Adhesion and Beyond: CD44 in Ovarian Cancer Spheroids
Sacks, Joelle Devon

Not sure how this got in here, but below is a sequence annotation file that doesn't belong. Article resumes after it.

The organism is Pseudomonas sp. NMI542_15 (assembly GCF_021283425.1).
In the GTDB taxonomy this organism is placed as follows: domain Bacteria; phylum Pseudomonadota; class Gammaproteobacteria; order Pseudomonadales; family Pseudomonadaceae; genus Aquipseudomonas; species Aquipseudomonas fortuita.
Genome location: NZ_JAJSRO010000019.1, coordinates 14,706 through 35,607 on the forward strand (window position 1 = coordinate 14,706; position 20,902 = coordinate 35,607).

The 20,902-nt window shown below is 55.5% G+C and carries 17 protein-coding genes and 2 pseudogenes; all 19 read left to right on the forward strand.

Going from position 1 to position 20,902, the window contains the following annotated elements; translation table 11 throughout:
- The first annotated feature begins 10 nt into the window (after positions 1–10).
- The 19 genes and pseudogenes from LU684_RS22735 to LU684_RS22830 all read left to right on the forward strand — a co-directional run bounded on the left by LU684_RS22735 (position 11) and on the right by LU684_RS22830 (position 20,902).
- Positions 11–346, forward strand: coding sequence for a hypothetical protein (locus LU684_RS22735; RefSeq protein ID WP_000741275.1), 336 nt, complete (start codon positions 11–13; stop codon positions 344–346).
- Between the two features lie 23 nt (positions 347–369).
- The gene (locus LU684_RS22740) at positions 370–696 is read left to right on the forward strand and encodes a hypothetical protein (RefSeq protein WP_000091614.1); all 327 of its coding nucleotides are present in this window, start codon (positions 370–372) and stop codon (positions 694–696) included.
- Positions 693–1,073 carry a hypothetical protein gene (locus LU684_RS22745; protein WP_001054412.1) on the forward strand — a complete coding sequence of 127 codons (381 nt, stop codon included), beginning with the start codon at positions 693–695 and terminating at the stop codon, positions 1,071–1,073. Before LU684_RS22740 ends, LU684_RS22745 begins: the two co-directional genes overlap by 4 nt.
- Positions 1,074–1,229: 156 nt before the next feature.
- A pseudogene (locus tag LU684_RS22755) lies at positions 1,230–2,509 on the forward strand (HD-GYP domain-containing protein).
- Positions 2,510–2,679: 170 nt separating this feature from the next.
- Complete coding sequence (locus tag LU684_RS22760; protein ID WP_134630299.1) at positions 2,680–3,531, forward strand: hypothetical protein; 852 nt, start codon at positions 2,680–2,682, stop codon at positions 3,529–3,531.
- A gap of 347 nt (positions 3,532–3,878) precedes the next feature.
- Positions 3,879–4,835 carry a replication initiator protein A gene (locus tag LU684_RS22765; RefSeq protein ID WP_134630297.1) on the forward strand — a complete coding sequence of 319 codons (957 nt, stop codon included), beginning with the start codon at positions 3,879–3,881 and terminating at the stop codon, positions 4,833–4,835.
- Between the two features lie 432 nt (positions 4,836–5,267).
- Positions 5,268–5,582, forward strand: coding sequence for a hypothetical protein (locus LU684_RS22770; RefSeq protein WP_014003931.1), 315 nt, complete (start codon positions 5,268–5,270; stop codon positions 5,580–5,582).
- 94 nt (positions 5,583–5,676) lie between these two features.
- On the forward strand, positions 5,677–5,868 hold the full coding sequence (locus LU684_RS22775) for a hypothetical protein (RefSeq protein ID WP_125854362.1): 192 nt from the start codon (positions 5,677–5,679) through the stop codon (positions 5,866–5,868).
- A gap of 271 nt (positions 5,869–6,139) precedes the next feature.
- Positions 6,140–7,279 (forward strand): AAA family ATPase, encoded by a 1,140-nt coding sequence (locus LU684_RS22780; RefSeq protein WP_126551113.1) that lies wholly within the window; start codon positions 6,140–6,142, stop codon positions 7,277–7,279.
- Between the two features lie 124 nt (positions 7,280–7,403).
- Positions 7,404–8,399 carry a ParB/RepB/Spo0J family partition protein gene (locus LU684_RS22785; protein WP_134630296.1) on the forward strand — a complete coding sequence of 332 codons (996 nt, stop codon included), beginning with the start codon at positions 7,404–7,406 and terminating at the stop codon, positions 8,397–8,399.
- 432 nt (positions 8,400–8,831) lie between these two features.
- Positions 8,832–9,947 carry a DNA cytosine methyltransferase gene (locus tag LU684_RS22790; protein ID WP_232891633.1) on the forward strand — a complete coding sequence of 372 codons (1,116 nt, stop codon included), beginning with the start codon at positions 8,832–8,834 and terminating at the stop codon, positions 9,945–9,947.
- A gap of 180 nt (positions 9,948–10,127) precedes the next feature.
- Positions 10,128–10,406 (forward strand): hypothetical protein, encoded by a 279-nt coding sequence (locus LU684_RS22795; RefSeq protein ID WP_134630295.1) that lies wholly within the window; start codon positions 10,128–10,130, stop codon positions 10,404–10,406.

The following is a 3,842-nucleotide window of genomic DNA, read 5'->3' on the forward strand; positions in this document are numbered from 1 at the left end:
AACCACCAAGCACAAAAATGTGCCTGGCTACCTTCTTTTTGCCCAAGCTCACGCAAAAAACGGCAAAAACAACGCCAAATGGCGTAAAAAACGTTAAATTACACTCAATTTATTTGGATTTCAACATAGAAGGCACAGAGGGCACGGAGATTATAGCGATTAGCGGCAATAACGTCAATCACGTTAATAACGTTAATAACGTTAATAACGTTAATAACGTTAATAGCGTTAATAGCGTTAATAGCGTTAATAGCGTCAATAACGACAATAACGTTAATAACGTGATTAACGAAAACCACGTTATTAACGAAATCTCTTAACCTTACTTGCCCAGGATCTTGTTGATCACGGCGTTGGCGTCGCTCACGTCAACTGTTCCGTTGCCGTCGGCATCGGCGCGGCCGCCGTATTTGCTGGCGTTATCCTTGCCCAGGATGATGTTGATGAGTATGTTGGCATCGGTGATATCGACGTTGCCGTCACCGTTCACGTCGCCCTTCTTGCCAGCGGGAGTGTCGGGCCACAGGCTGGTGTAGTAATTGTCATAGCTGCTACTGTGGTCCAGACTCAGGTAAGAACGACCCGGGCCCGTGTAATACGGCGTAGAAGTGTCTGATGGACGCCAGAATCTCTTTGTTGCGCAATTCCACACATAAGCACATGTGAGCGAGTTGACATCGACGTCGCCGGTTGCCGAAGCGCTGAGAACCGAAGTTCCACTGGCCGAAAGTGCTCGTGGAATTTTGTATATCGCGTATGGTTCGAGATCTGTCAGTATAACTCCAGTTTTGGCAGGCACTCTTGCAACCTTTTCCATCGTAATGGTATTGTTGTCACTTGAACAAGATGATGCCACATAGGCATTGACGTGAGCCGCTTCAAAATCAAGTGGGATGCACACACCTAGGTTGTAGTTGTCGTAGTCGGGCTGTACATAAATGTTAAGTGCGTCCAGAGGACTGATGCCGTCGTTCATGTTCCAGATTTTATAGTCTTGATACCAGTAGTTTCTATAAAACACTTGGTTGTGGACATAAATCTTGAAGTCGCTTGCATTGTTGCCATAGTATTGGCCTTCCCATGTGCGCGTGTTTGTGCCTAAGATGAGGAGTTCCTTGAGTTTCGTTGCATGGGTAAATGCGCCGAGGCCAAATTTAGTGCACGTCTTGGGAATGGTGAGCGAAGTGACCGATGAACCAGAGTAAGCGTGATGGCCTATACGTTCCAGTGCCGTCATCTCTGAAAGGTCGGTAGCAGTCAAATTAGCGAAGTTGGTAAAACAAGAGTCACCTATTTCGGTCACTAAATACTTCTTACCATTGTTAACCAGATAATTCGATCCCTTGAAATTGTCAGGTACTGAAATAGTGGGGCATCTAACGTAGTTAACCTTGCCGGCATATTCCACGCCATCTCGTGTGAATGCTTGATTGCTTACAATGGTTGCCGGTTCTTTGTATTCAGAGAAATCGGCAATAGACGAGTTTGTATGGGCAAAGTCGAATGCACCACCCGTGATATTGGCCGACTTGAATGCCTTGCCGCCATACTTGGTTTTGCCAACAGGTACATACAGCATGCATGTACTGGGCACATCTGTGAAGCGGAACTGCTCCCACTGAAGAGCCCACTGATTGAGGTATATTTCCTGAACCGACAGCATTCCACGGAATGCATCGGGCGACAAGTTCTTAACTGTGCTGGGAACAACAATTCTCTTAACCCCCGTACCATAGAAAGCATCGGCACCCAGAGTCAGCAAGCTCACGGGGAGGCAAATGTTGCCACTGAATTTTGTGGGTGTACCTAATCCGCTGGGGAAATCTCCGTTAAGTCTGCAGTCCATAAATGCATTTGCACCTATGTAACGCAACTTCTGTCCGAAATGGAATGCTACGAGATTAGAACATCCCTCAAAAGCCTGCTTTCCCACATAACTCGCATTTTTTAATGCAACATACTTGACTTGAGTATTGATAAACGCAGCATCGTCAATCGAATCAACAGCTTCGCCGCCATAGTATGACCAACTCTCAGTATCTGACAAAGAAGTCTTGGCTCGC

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Epithelial ovarian cancer is a leading cause of death from gynecological malignancies. Challenges in effectively treating patients with metastatic disease and preventing chemo-resistance can be attributed to the insufficient understanding of the biology and the mechanisms involved in ovarian cancer metastasis. Epithelial ovarian carcinoma (EOC) metastasis is characterized by the shedding of malignant cells from the surface of the primary tumor and their implantation onto the peritoneal surface lining the abdominal cavity in addition to more distant sites. This shedding of malignant cells from the primary site results as either single cells or free-floating multicellular aggregates, known as spheroids, in the ascites. Although single cells and spheroids may potentially seed metastases, considerable evidence now suggests that the aggregation of cells is important for anchorage-independent cell survival and growth, and spheroid formation may represent an important intermediate survival mechanism to facilitate EOC dissemination. This project, thus, aimed to characterize CD44s in EOC spheroids and its functional significance in epithelial ovarian carcinoma metastasis. Recent studies have uncovered human transmembrane cell adhesion molecule CD44 standard (CD44s) isoform expression correlating with high grade and advance-stage ovarian carcinoma. Moreover, it has also been suggested that CD44s may be an important mediator of ovarian cancer cell implantation in the peritoneal cavity enhancing the metastatic potential of ovarian cancer cells. Therefore, we investigated the functional significance of CD44 standard by means of in vitro culture experiments with ovarian cancer spheroids. After characterizing 8 EOC cell lines, a spectrum of CD44 expression was observed and we chose two cell lines with high CD44s (ES-2 and SKOV-3) and two cell lines low in CD44s (OVCAR-4 and OVSAHO) for further testing. Interestingly, the high CD44s-expressing cell lines formed larger spheroids that adhered significantly faster to a monolayer of primary mesothelial cells. Silencing of CD44 using CRISPR/Cas9 in these 2 cell lines reduced spheroid formation suggesting that differential expression of CD44s plays a role in cell-cell adhesion. When we i.p. injected ES-2 CD44-/- cells into athymic nude mice, decreased ascites production and mesentery tumor burden were observed as well as increased overall survival. However, CD44 knockout also significantly increased metastasis to the lung suggesting a suppressive role for CD44 in EOC distant metastasis, as well. This data implies that CD44 enhances the metastatic potential in ovarian cancer spheroids and regulates organ-specific dissemination of ovarian cancer cells, favoring peritoneal dissemination. However, high CD44 expression prevents metastatic dissemination to distant sites, including lungs, thereby limiting its use as a therapeutic target for disease management.